April 2, 2019

Good Panel Discussions: Introducing Panelists

Panel Discussions , Presentation Tips , Instruction

Panel discussions are a popular way to present information. We've learned a lot over the years as we've helped organizations make theirs better. In this series, we're providing tips for planners, moderators, and panelists—to help you make sure the panel discussions you play a role in will live up to their potential.

"Be as brief as you can, especially if the audience is holding a program guide with lengthier bios in it. Three lines is the absolute longest anyone’s introduction should be. No one cares where each panelist worked 27 years ago, or how you first met them."

– Some no-nonsense advice from Harvard Business Review

Who should introduce the panelists?

Believe it or not, we've heard some heated discussion about the answer to this question.

Some people firmly believe the moderator should introduce each panelist.

Others feel just as strongly that panelists should introduce themselves.

Some favor not having introductions at all.

We don't care so much about the who. We're much more concerned with the how.


Because many introductions go on too long yet come up short.

A good introduction needs to:

  • Tell us who this is
  • Tell us the qualification that makes them a valuable panel member
  • Sell us on why this person has something to bring to the discussion

Usually, that means you can leave out the list of college degrees, full resume of past employment, and roundup of awards and publications.

Let's apply this three-part approach and see how it can work.


A simple recipe for introductions

Suppose you are introducing panelist number one.

The topic: Supporting fatherhood as a means to reduce poverty

The panelist: A caseworker who implemented a Jobs Not Jail child support program

Your introduction can be this simple, yet effective:

Who this is: Our first panelist is Emily King, a social services caseworker from South Dakota.

Qualification for panel: Five years ago, she helped create Jobs Not Jail. Now, fathers who miss child support payments can enroll in this job placement program and catch up on what they owe rather than be sent to jail for non-payment.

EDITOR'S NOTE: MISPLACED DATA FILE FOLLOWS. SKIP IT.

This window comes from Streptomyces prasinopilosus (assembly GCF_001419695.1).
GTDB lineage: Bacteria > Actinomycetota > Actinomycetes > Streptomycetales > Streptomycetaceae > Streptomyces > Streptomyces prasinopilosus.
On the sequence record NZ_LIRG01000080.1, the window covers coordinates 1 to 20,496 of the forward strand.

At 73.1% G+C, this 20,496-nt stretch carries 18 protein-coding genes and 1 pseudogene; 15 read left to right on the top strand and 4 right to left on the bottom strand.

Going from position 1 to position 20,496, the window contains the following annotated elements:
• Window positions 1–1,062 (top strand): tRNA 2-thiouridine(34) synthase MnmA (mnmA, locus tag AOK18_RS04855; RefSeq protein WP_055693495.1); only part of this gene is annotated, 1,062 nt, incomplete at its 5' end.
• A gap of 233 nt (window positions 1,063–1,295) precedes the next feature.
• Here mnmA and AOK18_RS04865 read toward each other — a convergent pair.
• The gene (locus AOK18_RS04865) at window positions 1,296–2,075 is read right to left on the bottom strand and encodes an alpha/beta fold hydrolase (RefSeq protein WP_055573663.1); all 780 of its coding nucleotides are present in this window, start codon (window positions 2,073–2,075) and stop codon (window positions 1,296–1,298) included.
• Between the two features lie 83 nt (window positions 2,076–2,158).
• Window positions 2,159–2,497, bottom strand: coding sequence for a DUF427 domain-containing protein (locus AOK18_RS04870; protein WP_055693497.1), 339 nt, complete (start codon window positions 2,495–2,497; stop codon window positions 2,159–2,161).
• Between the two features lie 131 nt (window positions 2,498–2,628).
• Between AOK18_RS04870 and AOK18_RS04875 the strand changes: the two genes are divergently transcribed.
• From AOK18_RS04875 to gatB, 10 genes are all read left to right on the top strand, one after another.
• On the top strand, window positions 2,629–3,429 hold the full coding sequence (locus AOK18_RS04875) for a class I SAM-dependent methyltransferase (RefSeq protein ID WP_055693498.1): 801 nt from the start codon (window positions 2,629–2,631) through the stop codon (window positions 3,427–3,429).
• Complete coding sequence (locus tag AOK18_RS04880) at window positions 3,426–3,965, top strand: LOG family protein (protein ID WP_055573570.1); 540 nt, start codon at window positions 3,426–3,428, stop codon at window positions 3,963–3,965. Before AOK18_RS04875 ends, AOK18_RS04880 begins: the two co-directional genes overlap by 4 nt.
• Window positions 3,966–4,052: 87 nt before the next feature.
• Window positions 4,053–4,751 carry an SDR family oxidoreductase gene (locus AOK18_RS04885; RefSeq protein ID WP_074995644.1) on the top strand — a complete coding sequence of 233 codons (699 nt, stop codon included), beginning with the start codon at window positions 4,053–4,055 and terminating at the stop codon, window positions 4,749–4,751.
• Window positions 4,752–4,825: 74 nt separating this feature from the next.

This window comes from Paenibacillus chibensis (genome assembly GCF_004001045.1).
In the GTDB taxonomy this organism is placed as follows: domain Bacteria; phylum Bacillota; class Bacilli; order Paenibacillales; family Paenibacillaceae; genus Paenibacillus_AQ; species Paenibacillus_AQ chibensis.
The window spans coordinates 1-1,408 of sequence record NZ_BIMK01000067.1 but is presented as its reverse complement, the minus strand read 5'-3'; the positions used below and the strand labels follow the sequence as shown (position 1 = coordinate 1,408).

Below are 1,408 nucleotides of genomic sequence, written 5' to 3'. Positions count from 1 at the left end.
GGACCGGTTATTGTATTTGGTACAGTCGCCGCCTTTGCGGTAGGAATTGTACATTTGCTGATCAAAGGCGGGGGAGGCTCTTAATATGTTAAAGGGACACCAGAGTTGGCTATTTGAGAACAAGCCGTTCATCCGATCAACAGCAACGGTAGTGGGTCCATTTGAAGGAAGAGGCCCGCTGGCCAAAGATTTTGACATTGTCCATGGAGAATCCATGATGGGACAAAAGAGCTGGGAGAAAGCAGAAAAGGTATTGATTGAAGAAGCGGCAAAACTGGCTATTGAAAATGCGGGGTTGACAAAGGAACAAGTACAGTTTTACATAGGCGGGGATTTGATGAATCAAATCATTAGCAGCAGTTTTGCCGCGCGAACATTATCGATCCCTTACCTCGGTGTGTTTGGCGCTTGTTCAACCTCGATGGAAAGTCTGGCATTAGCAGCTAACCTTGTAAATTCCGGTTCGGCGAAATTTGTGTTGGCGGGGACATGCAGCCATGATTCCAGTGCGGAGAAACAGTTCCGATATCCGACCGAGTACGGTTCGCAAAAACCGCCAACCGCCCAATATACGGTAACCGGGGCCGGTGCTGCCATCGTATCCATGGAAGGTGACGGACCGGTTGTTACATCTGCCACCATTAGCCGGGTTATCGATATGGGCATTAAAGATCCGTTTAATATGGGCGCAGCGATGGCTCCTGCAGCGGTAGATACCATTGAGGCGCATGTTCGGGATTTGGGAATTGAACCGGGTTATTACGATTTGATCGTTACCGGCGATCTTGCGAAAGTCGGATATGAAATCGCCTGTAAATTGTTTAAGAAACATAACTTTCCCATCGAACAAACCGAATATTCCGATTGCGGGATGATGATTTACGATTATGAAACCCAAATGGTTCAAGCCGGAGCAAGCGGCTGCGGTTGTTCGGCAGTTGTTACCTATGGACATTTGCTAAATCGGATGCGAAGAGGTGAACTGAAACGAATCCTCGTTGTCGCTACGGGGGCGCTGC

What she brings to the discussion: As someone who’s been working with families and fathers for 20 years, Emily says many policies created to hold fathers accountable actually do more harm to families than good. She'll share her perspectives on how we can help fathers engage with families in ways that help all of us.

Of course, Emily King could introduce herself covering those same points if your panel wants to go the self-introduction route. (For the record, we prefer the moderator do the introducing.)

Why we like this approach:

  • It's brief.
  • It's relevant.
  • It lets us know what this speaker has to bring to us, the audience.


Additional considerations for panel moderators

If you're a moderator introducing panelists, use your judgment and consider these factors:

  • Audience connections: If the panelist has a clear connection to the audience, you should be sure to make it. For example, if your panel discussion is taking place at a university and the panelist is a graduate, that's an occasion to include education in the intro.
  • Audience familiarity: If you're introducing a well-known panelist—say, the governor of your state—you can acknowledge that by saying "We all know our first panelist, Governor Emily King." But don't assume the audience knows a lot. Add to what we know: "Governor King has made lifting families out of poverty a priority for her administration. Last year, she created the Council on Fathers and Families to examine how state policies and practices can promote responsible fatherhood. We'll hear why the governor believes fathers are an underused resource for our state and what we can do about it."
  • Differences of opinion and controversy: Do your panelists differ strongly in their views? Does one of them have a controversial position? Consider if highlighting that might make the panelists more interesting to your audience. For example, you might include something like: "The New York Times has called our third panelist the worst thing to happen to fatherhood since dad jeans. To which he said, thank you. John Queens is founder of Old-Fashioned Dads. He says men should stop trying to be the cool dad and start being the role model and disciplinarian their children need. We'll find out why he thinks this approach works, and why our other two panelists don't totally agree."
  • Using job titles: Often a job title does a poor job of explaining what a person does. On the other hand, many people put a great deal of stock in their titles. All we can ask is that you consider the factors, give the options consideration, and make a deliberate choice, rather than automatically use verbatim job titles that don't work well for your audience.


The ultimate introduction tip

One last tip for anyone introducing others or themselves: Consider writing that intro word for word and practicing it.

So many other elements of a panel discussion are up for grabs. Introductions are one element you can plan for and control—and when done well, set the stage for what the audience can expect and look forward to. 

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